• Why can’t he quit?  Why doesn’t he quit
  • What is it that I’m doing wrong?
  • Why aren’t we important enough for him to want to quit?
  • Why the relapses?
  • Doesn’t he know what this is doing to him/us/me?

Here’s what was in the mind of my alcoholic me:

  • I can quit, I just don’t want to.  I don’t need to quit, everything is ok.
  • You are not doing anything wrong:  I want to drink, I have to drink.  It’s my obsession.
  • You are important enough, you and my drinking have nothing to do with one another
  • Because try as I might, the urge to check out and to get high are too strong and I haven’t worked my issues out.
  • I know exactly what I am doing to myself/you.  I just don’t have the coping skills to change it.
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Or something along those lines.  I never gave sobriety a real shot.  I think I quit once for about 3 months.  I used the death of my mother as an excuse to start up again.  This is my longest period of sobriety at 208 days. 

I do not plan on relapsing.  I can’t.  I won’t.  I am developing new patterns of thinking.  I am learning new ways to cope with life on life’s terms.  I am rigorous in my honesty as to what got me to this point in my life.

I’m going to do the following things that I have learned–and know–will keep me sober:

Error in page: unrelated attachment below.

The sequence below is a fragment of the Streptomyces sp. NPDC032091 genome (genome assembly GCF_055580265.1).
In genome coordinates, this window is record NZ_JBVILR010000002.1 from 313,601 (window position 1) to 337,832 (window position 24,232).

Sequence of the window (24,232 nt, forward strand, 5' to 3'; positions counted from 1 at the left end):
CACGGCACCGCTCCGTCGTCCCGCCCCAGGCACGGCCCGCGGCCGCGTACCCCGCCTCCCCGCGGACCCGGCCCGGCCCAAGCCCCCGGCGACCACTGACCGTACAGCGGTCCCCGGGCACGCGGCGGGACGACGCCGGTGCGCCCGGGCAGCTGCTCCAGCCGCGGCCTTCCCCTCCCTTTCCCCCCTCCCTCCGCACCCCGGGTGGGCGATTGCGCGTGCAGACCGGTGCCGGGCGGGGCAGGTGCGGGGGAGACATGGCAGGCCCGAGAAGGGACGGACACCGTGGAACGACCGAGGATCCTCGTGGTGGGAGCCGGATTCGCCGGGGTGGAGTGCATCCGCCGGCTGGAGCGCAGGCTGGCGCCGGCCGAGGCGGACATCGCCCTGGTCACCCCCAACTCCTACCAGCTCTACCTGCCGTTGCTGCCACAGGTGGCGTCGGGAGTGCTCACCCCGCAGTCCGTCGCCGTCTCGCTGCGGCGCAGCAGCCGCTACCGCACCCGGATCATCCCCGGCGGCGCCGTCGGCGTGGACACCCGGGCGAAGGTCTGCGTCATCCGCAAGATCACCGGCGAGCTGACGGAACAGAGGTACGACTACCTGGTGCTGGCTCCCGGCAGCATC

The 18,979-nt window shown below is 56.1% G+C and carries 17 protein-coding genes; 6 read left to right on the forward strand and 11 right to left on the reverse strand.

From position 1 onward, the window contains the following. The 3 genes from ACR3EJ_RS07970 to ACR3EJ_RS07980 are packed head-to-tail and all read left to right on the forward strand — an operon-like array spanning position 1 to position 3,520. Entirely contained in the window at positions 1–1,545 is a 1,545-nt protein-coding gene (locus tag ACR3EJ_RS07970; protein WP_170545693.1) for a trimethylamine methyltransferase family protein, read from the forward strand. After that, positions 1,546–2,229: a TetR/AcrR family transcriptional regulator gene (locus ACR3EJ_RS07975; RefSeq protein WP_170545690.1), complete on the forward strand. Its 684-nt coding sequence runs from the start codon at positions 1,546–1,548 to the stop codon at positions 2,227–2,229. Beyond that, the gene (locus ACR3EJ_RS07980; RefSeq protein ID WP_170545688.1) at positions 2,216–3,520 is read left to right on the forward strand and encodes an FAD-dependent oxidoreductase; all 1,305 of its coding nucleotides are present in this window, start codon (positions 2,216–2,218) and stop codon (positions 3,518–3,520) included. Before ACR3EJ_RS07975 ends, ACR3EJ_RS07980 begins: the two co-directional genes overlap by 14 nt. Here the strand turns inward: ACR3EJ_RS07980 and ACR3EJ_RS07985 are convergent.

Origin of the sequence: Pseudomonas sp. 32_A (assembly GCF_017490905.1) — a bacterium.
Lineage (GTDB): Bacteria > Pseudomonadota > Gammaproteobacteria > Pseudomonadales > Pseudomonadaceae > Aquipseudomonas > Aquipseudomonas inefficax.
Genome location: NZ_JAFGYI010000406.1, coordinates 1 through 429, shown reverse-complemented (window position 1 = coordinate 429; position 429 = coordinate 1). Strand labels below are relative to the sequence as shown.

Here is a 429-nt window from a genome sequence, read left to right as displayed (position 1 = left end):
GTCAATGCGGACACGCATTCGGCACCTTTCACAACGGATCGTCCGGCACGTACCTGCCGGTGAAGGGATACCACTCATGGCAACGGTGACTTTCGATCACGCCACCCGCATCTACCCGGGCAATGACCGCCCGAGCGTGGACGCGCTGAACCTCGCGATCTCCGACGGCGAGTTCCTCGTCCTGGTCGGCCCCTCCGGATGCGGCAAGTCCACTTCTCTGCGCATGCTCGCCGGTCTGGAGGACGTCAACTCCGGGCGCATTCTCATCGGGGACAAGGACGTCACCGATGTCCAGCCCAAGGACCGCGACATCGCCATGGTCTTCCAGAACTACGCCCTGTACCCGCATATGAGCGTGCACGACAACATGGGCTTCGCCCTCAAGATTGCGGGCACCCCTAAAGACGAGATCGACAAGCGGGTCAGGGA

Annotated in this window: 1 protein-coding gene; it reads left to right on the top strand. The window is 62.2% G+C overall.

1. Continue outpatient therapy when I leave my 3 month VA work program in March.
  2. Attend AA meetings, but keep that whole thing manageable and logical.
  3. Frequent the gym at least 4 times per week:  Health is Wealth-physical and spiritual!
  4. Find new sober friends, sober hangouts, sober things to do.
  5. Write, interact with you wonderful community members, write, write, write.
  6. Rekindle my passion for swimming, hiking, jogging, fishing, bowling.
  7. Kill the TV set.  Nothing good comes out of watching others live fantasy lives.
  8. Avoid isolating behaviors.  If I isolate I will go within and live in my head, and I can’t have that.
  9. Avoid boredom.  Boredom is the number 1 reason why I drank so often.
  10. Moderation in all things.  I have to maintain balance in everything I do.
  11. Meditate.  Meditation is the single most dramatic life changing event that I need to continue.
  12. Avoid people, places, things that might act as triggers.  When triggers come, utilize a myriad of coping skills to deal.